Throughout the pregnancy, you'll get itchy boobs from the skin stretching itself, your nipples and areolas will go darker and threaten to take over your boobs, and then it will finally happen.  You'll start leaking.  Word of advice here: wear loose clothing, and preferably, padded bras.  Wearing black, and other dark colours, can help you hide the leaks should it happen at a really inconvenient time.  Get breast pads.  Or if you need some sort of emergency padding, those make-up removal cotton pads can work just fine.

If you're as unlucky as I was, prepare yourself for some serious upper back pain.  I don't have any advice on how to lessen it - though if you have a partner, or someone available on a daily basis, asking them for back rubs should be mandatory.  Try to rest as much as you can, as the moment your lower back starts hurting as well, you'll be seriously screwed.  It has been painful enough to interfere with my ability to work [since I work in an office environment where I'm seated pretty much all the time, my back started to hurt after 5 minutes into my shift.  And it hurt enough to bring tears to my eyes.  Considering I have a pretty high pain tolerance... that is saying something.]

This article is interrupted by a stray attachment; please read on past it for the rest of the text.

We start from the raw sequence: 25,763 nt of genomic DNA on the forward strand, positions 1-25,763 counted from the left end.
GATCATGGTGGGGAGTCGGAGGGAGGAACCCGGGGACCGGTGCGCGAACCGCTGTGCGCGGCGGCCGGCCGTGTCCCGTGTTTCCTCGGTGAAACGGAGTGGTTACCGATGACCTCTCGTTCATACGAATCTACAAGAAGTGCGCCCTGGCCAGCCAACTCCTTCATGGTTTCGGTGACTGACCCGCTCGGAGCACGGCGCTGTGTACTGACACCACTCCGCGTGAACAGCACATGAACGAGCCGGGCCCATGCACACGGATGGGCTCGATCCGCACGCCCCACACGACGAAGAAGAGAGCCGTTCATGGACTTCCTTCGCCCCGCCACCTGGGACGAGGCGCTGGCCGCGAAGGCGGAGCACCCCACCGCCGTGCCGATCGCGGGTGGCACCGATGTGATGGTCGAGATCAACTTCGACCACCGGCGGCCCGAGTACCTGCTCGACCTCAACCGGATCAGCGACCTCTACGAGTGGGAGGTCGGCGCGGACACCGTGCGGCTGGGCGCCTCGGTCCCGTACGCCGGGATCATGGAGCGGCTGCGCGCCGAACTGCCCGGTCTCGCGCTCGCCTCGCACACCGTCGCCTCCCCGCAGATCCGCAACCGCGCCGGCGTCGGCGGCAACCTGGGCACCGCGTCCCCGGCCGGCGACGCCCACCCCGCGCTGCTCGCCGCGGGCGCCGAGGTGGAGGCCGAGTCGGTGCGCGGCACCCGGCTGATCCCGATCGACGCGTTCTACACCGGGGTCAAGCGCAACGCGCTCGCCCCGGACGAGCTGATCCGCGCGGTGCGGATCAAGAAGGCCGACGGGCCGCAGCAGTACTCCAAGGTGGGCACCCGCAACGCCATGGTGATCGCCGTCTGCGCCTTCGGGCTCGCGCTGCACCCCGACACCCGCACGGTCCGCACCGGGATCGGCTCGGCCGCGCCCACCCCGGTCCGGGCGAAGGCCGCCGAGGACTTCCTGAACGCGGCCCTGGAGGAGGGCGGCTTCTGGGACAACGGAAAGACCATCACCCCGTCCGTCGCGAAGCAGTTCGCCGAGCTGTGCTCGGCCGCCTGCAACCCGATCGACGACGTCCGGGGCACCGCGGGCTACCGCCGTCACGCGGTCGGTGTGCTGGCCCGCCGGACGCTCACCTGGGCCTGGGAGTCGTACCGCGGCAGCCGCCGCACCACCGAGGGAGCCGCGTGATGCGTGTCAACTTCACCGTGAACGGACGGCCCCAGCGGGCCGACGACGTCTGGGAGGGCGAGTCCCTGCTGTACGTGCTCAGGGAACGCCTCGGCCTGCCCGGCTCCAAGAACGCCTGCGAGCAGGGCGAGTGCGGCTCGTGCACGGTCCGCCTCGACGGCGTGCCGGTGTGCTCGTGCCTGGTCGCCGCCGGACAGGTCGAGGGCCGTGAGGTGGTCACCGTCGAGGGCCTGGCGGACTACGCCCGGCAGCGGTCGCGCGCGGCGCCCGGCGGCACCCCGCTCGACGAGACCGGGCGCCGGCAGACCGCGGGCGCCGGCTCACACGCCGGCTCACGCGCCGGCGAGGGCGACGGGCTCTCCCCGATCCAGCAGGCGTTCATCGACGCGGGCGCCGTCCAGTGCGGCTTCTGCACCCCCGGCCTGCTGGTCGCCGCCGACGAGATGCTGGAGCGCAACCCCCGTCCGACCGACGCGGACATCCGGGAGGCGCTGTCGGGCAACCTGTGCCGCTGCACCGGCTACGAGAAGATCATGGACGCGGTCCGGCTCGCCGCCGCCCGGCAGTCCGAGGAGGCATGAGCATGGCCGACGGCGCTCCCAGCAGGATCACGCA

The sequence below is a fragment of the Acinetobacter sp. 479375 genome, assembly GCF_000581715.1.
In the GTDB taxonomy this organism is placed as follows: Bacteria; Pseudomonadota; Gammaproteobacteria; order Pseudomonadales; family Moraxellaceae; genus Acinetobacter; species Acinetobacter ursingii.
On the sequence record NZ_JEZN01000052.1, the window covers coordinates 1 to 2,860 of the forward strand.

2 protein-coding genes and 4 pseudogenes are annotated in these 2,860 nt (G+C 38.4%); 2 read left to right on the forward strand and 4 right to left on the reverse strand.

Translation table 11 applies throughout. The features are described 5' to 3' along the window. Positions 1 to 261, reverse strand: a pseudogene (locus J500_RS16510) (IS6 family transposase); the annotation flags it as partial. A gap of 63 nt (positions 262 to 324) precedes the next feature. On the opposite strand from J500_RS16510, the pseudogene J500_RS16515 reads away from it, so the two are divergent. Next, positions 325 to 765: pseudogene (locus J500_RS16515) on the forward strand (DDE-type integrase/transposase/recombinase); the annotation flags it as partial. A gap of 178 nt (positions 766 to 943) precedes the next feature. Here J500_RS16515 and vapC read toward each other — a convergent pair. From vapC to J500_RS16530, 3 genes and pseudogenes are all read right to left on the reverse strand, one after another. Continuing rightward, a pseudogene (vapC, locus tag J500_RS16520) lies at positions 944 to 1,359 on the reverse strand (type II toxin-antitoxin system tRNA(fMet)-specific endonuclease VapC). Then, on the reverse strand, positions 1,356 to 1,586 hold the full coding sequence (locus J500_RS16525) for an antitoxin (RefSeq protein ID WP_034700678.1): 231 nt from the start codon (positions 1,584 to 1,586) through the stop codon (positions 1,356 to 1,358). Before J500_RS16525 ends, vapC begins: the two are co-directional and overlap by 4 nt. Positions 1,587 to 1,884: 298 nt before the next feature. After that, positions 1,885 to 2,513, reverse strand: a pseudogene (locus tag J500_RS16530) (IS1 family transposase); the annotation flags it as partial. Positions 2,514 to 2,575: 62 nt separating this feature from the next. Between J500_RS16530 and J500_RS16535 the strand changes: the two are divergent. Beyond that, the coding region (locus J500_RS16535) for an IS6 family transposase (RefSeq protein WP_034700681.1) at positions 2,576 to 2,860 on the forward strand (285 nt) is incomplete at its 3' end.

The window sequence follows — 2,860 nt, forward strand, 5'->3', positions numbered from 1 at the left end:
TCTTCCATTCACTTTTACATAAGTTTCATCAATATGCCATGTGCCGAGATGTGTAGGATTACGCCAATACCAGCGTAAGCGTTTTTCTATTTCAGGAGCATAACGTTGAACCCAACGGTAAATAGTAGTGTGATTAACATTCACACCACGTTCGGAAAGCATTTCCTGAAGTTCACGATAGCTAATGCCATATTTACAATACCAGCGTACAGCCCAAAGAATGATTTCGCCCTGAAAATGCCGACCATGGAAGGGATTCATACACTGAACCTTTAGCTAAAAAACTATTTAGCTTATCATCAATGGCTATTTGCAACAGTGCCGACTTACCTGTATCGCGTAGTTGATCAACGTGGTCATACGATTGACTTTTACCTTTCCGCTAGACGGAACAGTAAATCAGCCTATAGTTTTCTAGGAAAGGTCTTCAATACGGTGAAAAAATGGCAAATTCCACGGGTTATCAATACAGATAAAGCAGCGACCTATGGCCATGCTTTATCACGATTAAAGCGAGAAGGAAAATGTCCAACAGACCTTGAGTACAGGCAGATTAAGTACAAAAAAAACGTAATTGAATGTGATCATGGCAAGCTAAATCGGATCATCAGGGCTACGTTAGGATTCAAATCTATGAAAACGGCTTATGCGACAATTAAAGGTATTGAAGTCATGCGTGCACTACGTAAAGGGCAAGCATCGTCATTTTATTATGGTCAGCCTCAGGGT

If you have nipple piercings, get longer barbells.  Your nipples are going to swell up, thus needing more room.  If you decide to breastfeed, be prepared to say goodbye to your piercings.  Babies want to be fed every 2 hours or so, and you will have to take out the jewelry in order to nurse [choking hazard, and it can also damage their soft palate, if you don't remove it].  Your nipples are going to be sore after you finish nursing.  Putting jewelry back in, only to have to remove it again shortly after, will not be fun.

If you decide not to breastfeed, you will have some not-so-fun times ahead where you will spend a few days with your boobs being engorged and sore as hell.  Apparently, cabbage can help soothe the aches.  Refridgerate said cabbage, then get a leaf per boob. 

For more info about your boob changes, feel free to clicky here, here, here and here


.